Cozily nestled on the southeastern shores of Lake Michigan, Michigan City is an industrial, working-class city of about 32,000 people. It’s about 60 miles east of downtown Chicago and 40 miles west of South Bend. The dominant features of the landscape are the giant, 600-foot NIPSCO energy cooling tower and Mt. Baldy, a 123 foot sand dune which is part of the beautifully underrated Indiana Dunes National Lakeshore. Michigan City is also known for its downtown outlet mall and for Blue Chip Casino, Indiana’s largest riverboat.
Aside from the outlet mall downtown, the dominant shopping area in Michigan City is on the south side along Route 421, on which sits Michigan City’s lone enclosed mall at the intersection with Route 20. Marquette Mall opened in 1967, and today it is anchored by Carson Pirie Scott, JCPenney and Sears. In addition to the anchors, the mall also houses a large office tower which seemingly sprouts from the base of the mall behind Carson’s. The Marquette Mall Office Tower, at seven stories, is the tallest building in Michigan City. On our first visit to Marquette Mall in 1999, both Caldor and I noticed the mall’s office tower upon leaving the mall and couldn’t stop laughing at its rather non-sequitur placement behind Carson’s, complete with blue letters reading ”MARQUETTE MALL” at the very top.
Of Marquette Mall’s 500,000 square feet of leasable space, a large portion is vacant. Even though the anchors are filled, the space along the mall’s T-shaped corridors is troubled. For example, the only women’s clothing retailers currently open as of December 2006 are Lady Edge, which appears to be local, and Rainbow Shops, an urban-wear retailer chain. Also, Marquette Mall’s website invites patrons to “stop at one of the Mall’s full-service restaurants such as Applebee’s or Old Country Buffet, or enjoy a quick meal at one of the many quick-food purveyors.” On the current directory, I only count Applebee’s and something called Bingsoo, which I’m hoping is Asian cuisine. Where are the many other quick-food purveyors? And what happened to Old Country Buffet? If they aren’t sticking around, something’s the matter.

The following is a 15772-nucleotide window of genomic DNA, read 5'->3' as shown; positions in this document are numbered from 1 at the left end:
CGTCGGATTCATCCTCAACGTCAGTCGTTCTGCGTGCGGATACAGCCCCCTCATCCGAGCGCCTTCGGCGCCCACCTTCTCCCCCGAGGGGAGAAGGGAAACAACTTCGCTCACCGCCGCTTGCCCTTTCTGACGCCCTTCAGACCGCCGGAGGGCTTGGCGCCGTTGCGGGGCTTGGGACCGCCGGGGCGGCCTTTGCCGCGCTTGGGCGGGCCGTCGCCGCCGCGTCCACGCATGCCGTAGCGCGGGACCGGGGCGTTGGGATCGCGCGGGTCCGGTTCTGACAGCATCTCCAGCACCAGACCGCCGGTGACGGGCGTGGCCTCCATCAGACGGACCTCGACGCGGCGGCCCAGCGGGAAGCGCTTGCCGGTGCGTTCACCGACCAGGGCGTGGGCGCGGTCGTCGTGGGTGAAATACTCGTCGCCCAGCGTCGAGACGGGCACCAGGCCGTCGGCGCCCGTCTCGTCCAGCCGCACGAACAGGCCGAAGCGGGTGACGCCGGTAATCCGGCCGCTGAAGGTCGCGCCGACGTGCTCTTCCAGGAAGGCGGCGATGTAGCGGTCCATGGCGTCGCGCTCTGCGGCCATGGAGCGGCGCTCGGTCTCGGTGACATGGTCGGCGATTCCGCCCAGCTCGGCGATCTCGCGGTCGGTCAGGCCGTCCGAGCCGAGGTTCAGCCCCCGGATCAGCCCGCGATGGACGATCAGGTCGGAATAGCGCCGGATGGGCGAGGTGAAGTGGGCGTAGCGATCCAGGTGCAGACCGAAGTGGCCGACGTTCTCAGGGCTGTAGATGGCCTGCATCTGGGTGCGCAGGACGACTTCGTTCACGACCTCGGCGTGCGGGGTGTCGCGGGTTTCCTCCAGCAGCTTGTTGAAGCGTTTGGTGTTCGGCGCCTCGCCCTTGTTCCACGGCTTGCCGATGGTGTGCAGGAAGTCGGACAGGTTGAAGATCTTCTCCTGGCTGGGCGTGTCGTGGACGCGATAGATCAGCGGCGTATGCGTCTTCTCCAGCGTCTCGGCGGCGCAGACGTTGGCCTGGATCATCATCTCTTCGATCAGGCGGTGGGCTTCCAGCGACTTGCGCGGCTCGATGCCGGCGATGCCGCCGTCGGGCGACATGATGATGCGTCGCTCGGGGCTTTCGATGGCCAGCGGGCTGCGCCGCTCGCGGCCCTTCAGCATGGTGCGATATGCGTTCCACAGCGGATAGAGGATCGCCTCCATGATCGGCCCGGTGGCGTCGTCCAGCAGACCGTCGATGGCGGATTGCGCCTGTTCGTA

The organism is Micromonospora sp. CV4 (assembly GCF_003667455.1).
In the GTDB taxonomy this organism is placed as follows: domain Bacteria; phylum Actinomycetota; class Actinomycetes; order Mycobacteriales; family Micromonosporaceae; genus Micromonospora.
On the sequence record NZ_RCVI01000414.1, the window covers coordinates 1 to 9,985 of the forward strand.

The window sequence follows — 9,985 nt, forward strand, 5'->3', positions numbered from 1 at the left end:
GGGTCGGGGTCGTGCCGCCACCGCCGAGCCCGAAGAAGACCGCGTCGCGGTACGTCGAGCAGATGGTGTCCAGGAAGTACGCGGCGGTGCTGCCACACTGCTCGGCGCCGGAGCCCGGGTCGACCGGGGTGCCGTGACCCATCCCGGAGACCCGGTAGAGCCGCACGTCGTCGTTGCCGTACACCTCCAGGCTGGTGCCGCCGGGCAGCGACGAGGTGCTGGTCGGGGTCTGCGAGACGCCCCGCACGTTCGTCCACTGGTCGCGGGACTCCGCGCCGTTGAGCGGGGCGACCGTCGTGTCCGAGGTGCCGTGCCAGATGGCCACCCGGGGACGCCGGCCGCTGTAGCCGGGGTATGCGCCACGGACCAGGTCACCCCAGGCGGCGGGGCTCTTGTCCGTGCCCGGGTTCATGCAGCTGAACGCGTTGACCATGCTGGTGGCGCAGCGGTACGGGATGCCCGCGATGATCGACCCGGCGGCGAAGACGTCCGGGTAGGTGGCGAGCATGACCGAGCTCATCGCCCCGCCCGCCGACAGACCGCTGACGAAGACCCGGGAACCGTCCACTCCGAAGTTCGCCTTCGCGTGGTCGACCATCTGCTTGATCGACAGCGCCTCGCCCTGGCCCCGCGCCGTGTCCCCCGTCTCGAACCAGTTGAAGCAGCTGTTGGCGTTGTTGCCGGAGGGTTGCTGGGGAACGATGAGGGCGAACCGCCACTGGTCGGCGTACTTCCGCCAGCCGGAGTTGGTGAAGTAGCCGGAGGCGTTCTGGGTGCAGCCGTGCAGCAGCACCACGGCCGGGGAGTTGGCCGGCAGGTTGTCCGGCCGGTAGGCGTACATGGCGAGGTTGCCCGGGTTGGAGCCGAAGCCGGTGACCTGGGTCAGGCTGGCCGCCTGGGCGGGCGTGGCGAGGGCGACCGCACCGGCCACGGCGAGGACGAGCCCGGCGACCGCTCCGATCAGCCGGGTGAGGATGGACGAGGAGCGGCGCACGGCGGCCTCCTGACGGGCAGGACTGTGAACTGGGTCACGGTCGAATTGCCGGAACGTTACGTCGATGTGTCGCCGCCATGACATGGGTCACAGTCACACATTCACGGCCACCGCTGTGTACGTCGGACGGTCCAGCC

It may sound like we’re poking fun at poor Marquette Mall, but we would love to see it succeed. So too would local residents, who don’t want to drive over 30 miles to the shopping mecca surrounding Southlake Mall in Merrillville, or 40 miles to the shopping in South Bend. Someone posted on northwestindiana.com last month and was dismayed about the mall’s offerings, blamed management, and even offered suggestions for stores even lower-tier successful malls have.
So why is Marquette Mall mostly unsuccessful? People don’t want to drive over 30 miles for a regular mall, do they? The area around the mall is full of big-box, restaurants, and strip malls, and is one of Michigan City’s retail meccas. The other retail mecca, however, might be the key stealing away Marquette Mall’s thunder. Lighthouse Place Premium Outlets opened in the mid-1980s in downtown as part of an urban renewal project. The outlets have been very successful ever since, and draw tourists from the Chicago area on their way to Michigan for vacation. Furthermore, their offerings essentially replace the need for a regular mall.
We visited Marquette Mall again in March 2005 and took the pictures below. Share your stories and opinions here.